Music : Loving cup

Buttercup embraces the SA heat with a perfect summer-pop collection

Two years ago, Buttercup made a decision that required local music aficionados to figure out what to do with their Monday nights. The group decided to scale back the regularity of their Grackle Mundy shows at the Wiggle Room, reliably unpredictable gatherings that found the band attempting such daredevil stunts as writing and performing songs on command, and playing a series of short sets for two people at a time.

Buttercup members Joe Reyes, Erik Sanden, a Jamie Roadman effigy, and Odie camp out at the McNay.

Beloved as those shows have become, the band cut back for an important reason. As singer-guitarist Erik Sanden puts it, “We couldn’t catch up to the songs we were writing.” For a band as prolific as Buttercup (with gifted songwriters in Sanden, guitarist Joe Reyes, and bassist Odie), with a penchant for rich, intricate arrangements that take time to evolve, the concern was a real one.

Over the last two years, the band has consistently rehearsed twice a week on new material, and the full flowering of this labor can be heard on Hot Love, Buttercup’s sophomore release, and an audible leap beyond last year’s excellent Sick Yellow Flower. Working, by necessity, in piecemeal fashion, most often at makeshift home studios, the band somehow crafted a pop kaleidoscope that’s whimsical, melancholy, silly, and cerebral. Most pop music that aspires to be artsy is no fun, while most pop music that aspires to be fun is neither. Hot Love is one of those rare achievements that hits all the right pleasure buttons, while challenging your preconceptions.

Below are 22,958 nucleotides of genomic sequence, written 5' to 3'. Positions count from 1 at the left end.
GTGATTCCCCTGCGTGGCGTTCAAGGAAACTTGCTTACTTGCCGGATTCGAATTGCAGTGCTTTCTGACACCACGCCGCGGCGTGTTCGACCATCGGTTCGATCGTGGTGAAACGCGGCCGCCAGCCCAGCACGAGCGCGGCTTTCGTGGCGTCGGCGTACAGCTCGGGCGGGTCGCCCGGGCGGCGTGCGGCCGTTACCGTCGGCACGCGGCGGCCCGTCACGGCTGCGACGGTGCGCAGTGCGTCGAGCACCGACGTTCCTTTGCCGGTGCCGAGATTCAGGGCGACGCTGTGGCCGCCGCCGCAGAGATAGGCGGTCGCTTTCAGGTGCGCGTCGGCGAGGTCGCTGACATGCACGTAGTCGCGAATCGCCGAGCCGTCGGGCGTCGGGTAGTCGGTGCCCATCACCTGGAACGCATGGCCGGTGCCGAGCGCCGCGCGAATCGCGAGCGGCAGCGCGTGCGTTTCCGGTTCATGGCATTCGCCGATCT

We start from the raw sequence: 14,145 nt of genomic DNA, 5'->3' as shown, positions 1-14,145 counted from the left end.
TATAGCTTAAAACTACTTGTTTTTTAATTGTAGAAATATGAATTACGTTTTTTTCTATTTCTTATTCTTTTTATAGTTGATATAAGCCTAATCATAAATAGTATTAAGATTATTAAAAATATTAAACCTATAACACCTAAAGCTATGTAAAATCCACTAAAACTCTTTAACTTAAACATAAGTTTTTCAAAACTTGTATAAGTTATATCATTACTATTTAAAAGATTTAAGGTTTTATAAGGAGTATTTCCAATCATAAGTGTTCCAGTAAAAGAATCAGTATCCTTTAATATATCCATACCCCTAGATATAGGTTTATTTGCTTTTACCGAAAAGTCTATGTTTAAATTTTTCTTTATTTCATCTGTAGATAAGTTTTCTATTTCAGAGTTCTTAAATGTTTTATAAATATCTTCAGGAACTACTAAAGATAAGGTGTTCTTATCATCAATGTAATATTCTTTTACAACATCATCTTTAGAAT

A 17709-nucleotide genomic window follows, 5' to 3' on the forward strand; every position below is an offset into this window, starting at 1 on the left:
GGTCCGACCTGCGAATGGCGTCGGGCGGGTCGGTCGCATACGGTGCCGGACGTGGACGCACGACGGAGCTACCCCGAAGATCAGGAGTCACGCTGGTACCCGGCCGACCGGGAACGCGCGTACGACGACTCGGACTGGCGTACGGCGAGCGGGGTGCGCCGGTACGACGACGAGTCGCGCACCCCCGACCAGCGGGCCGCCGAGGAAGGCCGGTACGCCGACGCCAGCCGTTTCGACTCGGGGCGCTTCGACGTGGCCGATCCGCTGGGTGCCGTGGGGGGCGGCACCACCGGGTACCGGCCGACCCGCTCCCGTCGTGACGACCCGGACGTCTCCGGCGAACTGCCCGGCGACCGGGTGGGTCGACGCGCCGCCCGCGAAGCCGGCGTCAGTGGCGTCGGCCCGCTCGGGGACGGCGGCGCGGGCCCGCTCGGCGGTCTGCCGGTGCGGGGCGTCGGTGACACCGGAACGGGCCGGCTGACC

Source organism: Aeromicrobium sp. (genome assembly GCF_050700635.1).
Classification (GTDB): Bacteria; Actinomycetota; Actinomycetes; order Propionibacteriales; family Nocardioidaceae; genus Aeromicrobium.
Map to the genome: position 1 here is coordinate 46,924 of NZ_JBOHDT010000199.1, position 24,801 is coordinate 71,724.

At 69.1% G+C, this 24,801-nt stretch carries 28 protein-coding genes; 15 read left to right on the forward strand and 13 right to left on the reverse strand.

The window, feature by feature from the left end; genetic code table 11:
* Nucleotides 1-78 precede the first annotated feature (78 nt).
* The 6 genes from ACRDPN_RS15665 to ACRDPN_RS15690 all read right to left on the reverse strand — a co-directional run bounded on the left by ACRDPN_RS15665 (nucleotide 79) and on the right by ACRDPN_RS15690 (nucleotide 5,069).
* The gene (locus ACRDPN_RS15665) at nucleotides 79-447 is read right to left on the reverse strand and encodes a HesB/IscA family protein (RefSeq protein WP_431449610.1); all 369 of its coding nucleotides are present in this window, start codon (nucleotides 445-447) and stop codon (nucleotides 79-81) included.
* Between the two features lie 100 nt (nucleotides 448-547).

A key difference between Hot Love and Sick Yellow Flower is that the new album showcases more upbeat material, such as the gloriously rocking “National Spelling Bee Contest,” the Turtles-meet-the-Flaming-Lips spirit of the title song (a conflicted ode to a new summer of love), and the relentless drive of “Contagious.” The band members say they attempted some of this material on Sick Yellow Flower, but were not yet able to capture their more rocking side on tape.

“I think with the first record it was right for us to go with the songs that were softer,” Sanden says. “We were able to do that better at that time. I think we drank way too much coffee on that first recording. The songs that we played fast, we played ’em like Muppet-Baby fast. It was horrible. It was like everybody was racing to the end of the song to see which instrument would cross the line first.”

The band began Hot Love by laying down Jamie Roadman’s drums at Salmon Peak Studios, ultimately adding some vocals when they realized that one of the studio’s mikes had been used by Elvis Presley. From there, they and producer Mark Rubenstein recorded the rest of the album’s basic tracks at Reyes’ house, and took Rubenstein’s gear to Sanden’s home for overdubs, which included layers of glockenspiel, horns, strings from members of the San Antonio Symphony, and even a jazzy flute solo from Rob Hardt on the bossa-nova-cum-rock track, “We’re Easy.” Finally, after Rubenstein moved into a new house, they took the sessions there for what Reyes calls “the last few sprinkles” of the album.